Your Guide to RCA Audio Cables

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Your Guide to RCA Audio Cables

If you need to connect several devices in your audio system, you probably need lots of connectors and audio cables. RCA audio cables deliver sound signals, and the better the cable quality, the better sound you get from your system. Learn about RCA audio cables as well as how to use them properly to get the most from your sound system.


About RCA Audio Cables

Analogue RCA audio cables are the most common audio-only cables, although they are often available as bundles with video cables. An RCA connector contains a centre pin and an outer shield in a coaxial cable. Typically, the connectors are red and white, although sometimes they could also be red and black. They are mainly available in pairs, with two connectors at each end. The red cable connects the right stereo channel and the white one connects the left stereo channel between devices, such as CD players, TV sets, VCRs, and home cinema systems.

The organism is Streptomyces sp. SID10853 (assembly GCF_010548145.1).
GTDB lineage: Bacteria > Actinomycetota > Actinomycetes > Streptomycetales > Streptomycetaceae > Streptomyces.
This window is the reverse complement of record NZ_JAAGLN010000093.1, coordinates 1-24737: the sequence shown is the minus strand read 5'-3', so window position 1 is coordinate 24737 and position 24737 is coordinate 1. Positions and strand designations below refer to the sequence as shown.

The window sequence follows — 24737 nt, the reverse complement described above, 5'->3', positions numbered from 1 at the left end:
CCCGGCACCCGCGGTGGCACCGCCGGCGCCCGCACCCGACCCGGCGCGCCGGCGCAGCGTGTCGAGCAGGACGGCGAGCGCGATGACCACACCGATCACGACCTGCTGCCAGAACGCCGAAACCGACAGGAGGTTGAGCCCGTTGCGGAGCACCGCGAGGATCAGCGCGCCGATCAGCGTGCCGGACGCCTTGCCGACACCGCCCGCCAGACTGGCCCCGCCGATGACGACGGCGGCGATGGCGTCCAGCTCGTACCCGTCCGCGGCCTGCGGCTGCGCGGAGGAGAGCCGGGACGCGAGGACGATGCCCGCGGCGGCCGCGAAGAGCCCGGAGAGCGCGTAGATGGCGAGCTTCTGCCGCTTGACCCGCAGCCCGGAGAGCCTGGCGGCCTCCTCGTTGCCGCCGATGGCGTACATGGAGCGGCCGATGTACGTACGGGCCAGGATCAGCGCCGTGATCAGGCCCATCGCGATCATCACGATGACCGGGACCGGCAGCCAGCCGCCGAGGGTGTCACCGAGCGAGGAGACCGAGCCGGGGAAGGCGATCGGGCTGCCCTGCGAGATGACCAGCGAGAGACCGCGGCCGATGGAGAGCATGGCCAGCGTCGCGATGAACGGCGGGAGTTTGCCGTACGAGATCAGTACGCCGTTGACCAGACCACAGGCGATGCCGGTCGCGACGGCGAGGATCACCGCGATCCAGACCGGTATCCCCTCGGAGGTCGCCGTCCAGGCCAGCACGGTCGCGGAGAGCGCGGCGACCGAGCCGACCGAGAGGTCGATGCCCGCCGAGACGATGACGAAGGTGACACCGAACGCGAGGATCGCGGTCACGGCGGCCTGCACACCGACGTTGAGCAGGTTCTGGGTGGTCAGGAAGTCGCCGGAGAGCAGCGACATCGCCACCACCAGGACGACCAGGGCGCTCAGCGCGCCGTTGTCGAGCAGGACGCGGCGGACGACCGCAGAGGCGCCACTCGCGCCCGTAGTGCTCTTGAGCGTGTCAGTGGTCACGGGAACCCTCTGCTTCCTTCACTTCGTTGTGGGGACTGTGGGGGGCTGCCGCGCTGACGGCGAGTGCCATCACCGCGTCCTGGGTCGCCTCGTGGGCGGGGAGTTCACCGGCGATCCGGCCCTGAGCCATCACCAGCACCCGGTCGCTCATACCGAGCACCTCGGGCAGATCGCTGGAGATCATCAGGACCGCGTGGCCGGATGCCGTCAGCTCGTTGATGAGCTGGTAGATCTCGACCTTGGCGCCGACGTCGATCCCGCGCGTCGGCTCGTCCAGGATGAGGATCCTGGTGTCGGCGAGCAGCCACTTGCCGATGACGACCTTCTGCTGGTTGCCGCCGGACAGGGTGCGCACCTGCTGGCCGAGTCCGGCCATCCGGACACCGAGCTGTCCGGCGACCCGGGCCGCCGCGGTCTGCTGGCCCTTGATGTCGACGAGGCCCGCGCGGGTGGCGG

Choosing RCA Audio Cables

The performance level of RCA audio cables depends on the diameter of the central wire. The larger the diameter, the less deterioration occurs as the signal passes through the cable. High-end cables have a wire diameter of about 0.65 mm or greater. Low-end cables may have half that diameter. In order to reduce signal distortion and loss, opt for oxygen-free copper. Heavy copper braid and foil shielding are other signs of good cables. The higher the quality of cables, the closer they are to video cables in terms of construction and design. Gold-plated RCA cables are a good investment because they provide extra protection against corrosion and are great for humid environments. When purchasing audio cables, you should keep in mind that some manufacturers may tune the cables in order to make them elicit a certain sound.


Using RCA Audio Cables

RCA audio cables are analogue cables and they work perfectly well with stereo music. They are for dedicated two-channel stereo systems. However, the quality is not as good if you try to use them to listen to digital surround format sounds, like DTS or Dolby Digital. You should only opt for analogue cables outside two-channel systems if for some reason you cannot use digital HDMI, optical, or coaxial alternatives, such as when the device does not support one of these. Also, consider that RCA cables over long runs often pick up interference and noise, thus causing undesirable effects, such as hum.

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